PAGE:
{
		public static List toList(Object[] array)
		{
			return Arrays.asList(array);
		}
	}

If the code gets compiled by using a Java 5 Compiler, then we would probably see a message something very similar to this.
“List is a raw type. References to generic type List<E> should be parameterized”.
The compiler suggests not to use raw type for Collection without being parameterized with some type. For getting rid of this warning message, one can define the return type like List<Object> thereby making the compiler happy. Assume the case of legacy projects when its get compiled by a Java 5.0 compiler. We can see numerous of warning like this. It is highly impossible to go and fix everywhere. Consider the case where a project is depending on a third-party library, in which case the dependant source code cannot be changed. The solution for this problem is to make use of @SuppressWarnings Annotation. The following shows the definition of a Suppress Warning Annotation,
SuppressWarnings.java

@Target({TYPE, FIELD, METHOD, PARAMETER, CONSTRUCTOR, LOCAL_VARIABLE})
	@Retention(RetentionPolicy.SOURCE)
	public @interface SuppressWarnings
	{
		String[] value();
	}

Note that Suppress Warnings can be used on various Java elements like Class/Interface, Method, Constructor etc. When applied on any of the Java Elements along with a value, it provides a hint to the Compiler to turn-off the warnings. Consider the following code,

@SuppressWarnings("unchecked")
	public static List toList(Object[] array)
	{
		return Arrays.asList(array);
	}

The above code provides a hint to the compiler to suppress the unchecked warnings. Following is another example of Suppress Warnings. We know that it is a good practice to provide a Serial Version Identifier for a class that implements the Serializable interface. Consider the following code,
LegacyCode.java

package builtin.suppress;

	import java.io.Serializable;
	import java.util.*;

	public class LegacyCode implements Serializable
	{
		@SuppressWarnings("unchecked")
		public static List toList(Object[] array)
		{
			return Arrays.asList(array);
		}
	}

The compiler will warn saying that for a Serializable class, there should be a definition of Serial Version Identifier like this :”The serializable class LegacyCode does not declare a static final serialVersionUID field of type long”. This can be suppressed (although its not a good practice) by using the following Annotation.
LegacyCode.java

@SuppressWarnings("serial")
	public class LegacyCode implements Serializable
	{

	}

Note that in the above case the Annotation is applied in the class-level.

3.3) The @Deprecated Annotation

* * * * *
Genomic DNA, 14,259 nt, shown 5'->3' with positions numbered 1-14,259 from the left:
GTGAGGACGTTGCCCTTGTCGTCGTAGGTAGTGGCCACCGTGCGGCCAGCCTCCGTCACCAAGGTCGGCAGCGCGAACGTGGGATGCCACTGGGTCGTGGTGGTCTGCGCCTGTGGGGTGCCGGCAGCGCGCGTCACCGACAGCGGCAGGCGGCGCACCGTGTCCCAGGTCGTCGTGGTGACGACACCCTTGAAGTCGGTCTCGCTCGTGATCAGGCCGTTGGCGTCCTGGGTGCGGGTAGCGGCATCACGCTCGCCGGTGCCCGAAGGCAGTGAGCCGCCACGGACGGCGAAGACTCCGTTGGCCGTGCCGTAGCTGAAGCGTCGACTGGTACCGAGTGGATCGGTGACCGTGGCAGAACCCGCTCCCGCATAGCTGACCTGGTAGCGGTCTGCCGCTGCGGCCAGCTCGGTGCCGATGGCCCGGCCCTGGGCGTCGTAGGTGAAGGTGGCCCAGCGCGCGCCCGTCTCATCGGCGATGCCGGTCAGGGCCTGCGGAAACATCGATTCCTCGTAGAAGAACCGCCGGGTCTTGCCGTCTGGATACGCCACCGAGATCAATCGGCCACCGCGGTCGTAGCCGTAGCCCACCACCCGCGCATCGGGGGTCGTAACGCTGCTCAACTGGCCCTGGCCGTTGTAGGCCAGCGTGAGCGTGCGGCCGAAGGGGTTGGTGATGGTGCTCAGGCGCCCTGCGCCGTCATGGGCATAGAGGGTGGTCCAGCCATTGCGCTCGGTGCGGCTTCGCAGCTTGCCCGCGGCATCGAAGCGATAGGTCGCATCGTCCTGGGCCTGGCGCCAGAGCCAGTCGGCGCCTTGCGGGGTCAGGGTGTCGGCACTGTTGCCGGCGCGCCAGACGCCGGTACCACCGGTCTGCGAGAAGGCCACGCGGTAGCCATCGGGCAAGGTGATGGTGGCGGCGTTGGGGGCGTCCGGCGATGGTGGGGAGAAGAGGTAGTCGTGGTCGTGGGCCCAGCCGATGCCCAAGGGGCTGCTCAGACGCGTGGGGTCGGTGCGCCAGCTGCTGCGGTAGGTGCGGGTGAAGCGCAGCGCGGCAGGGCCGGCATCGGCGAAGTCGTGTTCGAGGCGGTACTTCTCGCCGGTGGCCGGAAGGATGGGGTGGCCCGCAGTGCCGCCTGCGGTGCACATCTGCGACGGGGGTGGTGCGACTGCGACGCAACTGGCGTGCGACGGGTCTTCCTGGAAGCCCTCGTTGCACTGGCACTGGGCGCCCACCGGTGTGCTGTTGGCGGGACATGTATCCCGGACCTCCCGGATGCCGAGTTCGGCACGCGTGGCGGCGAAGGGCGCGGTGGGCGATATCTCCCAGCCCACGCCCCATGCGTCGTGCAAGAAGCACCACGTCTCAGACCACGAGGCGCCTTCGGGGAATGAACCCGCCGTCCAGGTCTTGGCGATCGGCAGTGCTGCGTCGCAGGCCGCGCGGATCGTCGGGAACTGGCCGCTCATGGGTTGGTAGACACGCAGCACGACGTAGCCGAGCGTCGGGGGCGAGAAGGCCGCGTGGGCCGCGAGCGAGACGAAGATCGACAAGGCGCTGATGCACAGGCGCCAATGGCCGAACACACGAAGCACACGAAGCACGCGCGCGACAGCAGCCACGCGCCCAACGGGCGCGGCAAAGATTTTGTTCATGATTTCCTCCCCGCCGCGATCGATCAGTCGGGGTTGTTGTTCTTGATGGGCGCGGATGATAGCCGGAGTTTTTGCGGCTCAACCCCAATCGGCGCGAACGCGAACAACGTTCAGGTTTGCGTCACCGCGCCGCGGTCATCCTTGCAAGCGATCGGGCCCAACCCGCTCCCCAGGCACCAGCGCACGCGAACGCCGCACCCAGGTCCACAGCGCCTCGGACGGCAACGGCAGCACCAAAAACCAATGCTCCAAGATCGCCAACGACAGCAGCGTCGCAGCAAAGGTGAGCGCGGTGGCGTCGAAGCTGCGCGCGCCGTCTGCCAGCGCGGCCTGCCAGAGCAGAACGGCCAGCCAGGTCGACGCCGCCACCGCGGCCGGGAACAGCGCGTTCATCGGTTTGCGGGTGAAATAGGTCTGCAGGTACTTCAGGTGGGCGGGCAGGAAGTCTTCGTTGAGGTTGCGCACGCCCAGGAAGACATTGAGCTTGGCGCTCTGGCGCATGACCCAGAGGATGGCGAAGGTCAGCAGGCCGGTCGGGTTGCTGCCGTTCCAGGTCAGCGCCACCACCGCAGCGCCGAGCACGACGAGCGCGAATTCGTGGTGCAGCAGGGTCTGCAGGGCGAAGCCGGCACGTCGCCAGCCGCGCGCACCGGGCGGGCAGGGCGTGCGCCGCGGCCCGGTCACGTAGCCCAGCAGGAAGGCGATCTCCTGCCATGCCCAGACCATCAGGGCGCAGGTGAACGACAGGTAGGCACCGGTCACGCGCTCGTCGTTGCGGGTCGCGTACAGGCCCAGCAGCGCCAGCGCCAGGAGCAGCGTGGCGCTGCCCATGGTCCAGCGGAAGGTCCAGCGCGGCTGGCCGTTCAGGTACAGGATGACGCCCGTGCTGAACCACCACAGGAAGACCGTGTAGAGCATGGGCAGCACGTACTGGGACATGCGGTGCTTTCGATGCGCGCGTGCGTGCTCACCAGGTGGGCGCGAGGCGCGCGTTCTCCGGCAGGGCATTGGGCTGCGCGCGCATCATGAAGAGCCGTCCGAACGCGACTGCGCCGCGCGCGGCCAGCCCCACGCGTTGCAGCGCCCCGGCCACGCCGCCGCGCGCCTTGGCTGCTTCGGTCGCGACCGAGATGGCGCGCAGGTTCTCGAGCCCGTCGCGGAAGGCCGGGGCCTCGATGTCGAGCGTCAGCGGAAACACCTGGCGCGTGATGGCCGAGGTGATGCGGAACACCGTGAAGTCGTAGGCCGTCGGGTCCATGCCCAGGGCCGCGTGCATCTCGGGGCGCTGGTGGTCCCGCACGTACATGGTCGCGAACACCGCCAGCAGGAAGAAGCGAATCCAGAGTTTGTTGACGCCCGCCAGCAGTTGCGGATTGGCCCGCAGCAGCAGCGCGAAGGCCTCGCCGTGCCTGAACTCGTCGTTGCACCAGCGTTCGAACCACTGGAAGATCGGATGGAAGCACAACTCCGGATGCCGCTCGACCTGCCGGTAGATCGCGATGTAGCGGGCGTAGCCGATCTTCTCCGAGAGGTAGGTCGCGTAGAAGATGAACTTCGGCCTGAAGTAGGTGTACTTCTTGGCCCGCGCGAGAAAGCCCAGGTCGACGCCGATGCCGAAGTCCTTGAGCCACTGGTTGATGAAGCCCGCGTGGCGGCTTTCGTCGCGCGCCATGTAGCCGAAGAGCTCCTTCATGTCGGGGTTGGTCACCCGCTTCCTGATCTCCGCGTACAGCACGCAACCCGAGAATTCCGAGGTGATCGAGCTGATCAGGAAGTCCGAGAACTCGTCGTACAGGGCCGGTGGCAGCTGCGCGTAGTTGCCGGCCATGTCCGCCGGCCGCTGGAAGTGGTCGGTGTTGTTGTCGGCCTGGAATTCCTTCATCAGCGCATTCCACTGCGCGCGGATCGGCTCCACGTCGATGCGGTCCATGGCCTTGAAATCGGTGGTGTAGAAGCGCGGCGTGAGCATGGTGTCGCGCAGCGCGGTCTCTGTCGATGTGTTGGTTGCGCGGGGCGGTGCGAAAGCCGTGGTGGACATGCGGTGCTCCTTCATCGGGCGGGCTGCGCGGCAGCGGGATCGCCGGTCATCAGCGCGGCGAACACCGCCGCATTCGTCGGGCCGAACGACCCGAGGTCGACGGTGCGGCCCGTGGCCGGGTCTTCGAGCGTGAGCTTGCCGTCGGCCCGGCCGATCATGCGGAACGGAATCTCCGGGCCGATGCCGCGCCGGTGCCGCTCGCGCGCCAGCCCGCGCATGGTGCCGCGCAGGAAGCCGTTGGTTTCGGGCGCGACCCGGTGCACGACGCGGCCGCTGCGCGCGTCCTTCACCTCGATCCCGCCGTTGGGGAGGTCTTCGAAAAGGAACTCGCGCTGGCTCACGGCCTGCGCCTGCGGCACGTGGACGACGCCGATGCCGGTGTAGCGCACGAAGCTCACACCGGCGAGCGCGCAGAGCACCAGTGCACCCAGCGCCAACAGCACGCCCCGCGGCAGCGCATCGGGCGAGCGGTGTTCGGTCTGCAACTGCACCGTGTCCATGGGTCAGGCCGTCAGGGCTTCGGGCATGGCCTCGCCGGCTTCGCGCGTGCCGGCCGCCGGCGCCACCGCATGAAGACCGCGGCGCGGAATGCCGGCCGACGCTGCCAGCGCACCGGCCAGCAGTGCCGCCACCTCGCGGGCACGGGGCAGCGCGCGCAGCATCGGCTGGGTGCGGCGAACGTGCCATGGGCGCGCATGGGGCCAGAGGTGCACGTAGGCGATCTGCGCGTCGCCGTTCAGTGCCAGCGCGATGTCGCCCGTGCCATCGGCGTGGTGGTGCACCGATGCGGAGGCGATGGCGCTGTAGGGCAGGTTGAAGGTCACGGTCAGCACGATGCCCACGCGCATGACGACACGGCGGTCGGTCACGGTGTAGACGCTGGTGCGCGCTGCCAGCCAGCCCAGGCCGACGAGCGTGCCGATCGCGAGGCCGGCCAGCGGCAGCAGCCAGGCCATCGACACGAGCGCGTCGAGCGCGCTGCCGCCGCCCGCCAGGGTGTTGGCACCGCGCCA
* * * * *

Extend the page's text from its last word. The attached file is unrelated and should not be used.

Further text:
The Interfaces and the Classes in an Application get updated every now and then. Interfaces used by the Clients may undergo so many revisions in the form of new methods being added and existing methods being removed or updated. Imagine the case where a method defined in a class or an interface has now become obsolete and we should warn the Client Applications not to make use of them. One dangerous way is to remove the method itself from the Interface. But this solution has a huge impact on the code that is dependant on this interface. Another elegant way is to mark the old method as deprecated which informs the client not to use this method anymore because in the future versions this old method may not be supported. Clients may prepare themselves not to depend on the old method anymore.
For example, consider the following code,
MyOldClass.java

package builtin.deprecated;

	public class MyOldClass
	{
		/**
		* This method has become obsolete. Client Applications now can
		* depend on
		* {@link #myAlternativeMethod()} to achieve the same affect.
		*/
		@Deprecated
		public void myDeprecatedMethod()
		{
			// Obsolete code here.
		}

		public void myAlternativeMethod()
		{
			// Revised code here.
		}
	}

The class MyOldClass has a method myDeprecatedMethod() which is tagged as Deprecated. Now if any of the Client code tries to access this method, then the following warning message is issued by the compiler.
“The method myDeprecatedMethod() from the type MyOldClass is deprecated”.
It is always nice to mention the alternate ways in the JavaDoc itself. For example, the JavaDoc for myDeprecatedMethod() method suggests to use the method myAlternativeMethod() as an alternative.

4) User-defined Annotations

In this section, we shall see how to annotate objects that we may come across in day-to-day life. Imagine that we want to persistent object information to a file. An Annotation called Persistable can be used for this purpose. An important thing is that we want to mention the file in which the information will get stored. We can have a property called fileName within the declaration of Annotation itself. The definition of the Persistable Annotation is given below,
Persistable.java

@Target({ElementType.FIELD, ElementType.LOCAL_VARIABLE})
	public @interface Persistable
	{